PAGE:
It started on on around January 23, 2003. I say I don’t know how it started because it was a migraine, and those were so common for me, even ones that would last weeks, that I don’t know exactly when it started. I only know that whenever I talked to a neurologist about my migraines, they dais, only go to the ER if it’s the worst headache of your life. January 23, 2003 is the first mention I make in my journals prior to my first ER visit for this migraine. It wouldn’t be my last.
By the time I’d called for Shaman’s help, my fiancé had already taken 40 days of leave to nurse me through the worst. I’d been in the hospital for 4 days for an IV DHE infusion. I had 20 hours with no pain, and then right back up to “please, God, kill me now!” levels as soon as the medication crapped out. My savings was gone, I was selling everything I owned just to eat. Neither state disability nor other services could help me. Migraines aren’t listed as a debilitating condition, because for everyone else, migraines END. Mine refused to, and I was desperate.
I can remember how brief it was, considering. He was honest with the bad news that he couldn’t do much, but that I was doing everything right. However one part of his healing struck both of us. There was something he did that only one person before him had done, and that was stare into my eye, face to face, to see what he could see. “Most people can’t look eye to eye for that long…” he mentioned…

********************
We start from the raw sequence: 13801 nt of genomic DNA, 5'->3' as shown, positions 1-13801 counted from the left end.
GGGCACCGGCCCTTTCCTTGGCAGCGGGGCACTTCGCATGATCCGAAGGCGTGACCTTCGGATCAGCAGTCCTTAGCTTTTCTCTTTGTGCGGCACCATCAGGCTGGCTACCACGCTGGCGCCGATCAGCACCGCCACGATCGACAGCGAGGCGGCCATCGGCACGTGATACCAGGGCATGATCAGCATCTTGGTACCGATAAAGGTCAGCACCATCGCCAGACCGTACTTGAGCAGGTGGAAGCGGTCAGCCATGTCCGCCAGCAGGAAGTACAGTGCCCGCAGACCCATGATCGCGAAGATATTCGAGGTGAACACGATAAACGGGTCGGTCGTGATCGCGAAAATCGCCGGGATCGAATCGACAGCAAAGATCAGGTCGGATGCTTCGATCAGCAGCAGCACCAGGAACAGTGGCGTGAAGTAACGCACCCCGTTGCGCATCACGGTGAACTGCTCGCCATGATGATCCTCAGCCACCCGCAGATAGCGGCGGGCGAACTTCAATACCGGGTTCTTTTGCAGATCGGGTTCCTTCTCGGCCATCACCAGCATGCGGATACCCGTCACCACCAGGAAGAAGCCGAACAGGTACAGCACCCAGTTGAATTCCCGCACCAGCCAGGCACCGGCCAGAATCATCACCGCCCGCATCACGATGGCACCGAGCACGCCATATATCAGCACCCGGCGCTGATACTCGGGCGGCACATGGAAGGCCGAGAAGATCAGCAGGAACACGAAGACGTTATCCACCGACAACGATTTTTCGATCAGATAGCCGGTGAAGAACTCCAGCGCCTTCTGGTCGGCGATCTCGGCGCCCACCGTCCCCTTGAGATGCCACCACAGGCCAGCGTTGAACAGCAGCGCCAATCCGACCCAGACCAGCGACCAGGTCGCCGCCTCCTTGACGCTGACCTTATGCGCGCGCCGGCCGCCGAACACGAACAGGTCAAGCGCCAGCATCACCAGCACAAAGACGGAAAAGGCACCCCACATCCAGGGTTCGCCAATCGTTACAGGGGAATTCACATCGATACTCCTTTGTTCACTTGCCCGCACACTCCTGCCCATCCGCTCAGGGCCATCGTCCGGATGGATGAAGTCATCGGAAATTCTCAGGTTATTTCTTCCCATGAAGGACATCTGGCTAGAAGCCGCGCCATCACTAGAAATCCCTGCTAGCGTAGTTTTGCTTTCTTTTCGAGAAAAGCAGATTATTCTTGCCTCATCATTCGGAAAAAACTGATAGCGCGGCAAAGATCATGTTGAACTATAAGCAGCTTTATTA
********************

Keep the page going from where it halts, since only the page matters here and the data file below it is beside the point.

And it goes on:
“I figured if I want this to work I better be willing. I mean, it’s not the first time someone has done that to me…” (or that I’d done to someone else…. though I didn’t remember I could do such a thing at the time.)
“Yeah…” he began, ” you still were able to look longer than anyone else.”
“What does that mean?” I asked, knowing we’d stumbled on something.
“I don’t know, what does it mean?” and he turned his head away and laughed.
“What was that for?” I asked, somewhat perturbed. I knew when someone was blowing smoke up my ass.
“What?” he asked, genuinely shocked that I’d noticed. “All that…” I noticed, waving to his change in posture, his difference in mood, his pulling away. Even though he was as old as my father, I could tell there was an attraction there. He blushed brightly through his wrinkles. I noticed it made him look younger and older at the same time. Younger because of the blush, older because of how the color darkened the lines on his face.
“Oh,” his voice was lower and softer, “I can see the woman you are to become, and it threw me for a moment. In a different lofetime we were something … else to each other, but that’s not now.”
I remember what made me willing to invite him back to my home and this was it. It wasn’t the admission he was married. There are plenty of men out there to whom a wedding ring means absolutely nothing, so that wasn’t the convincing piece of evidence. No, the convincing piece of evidence came earlier.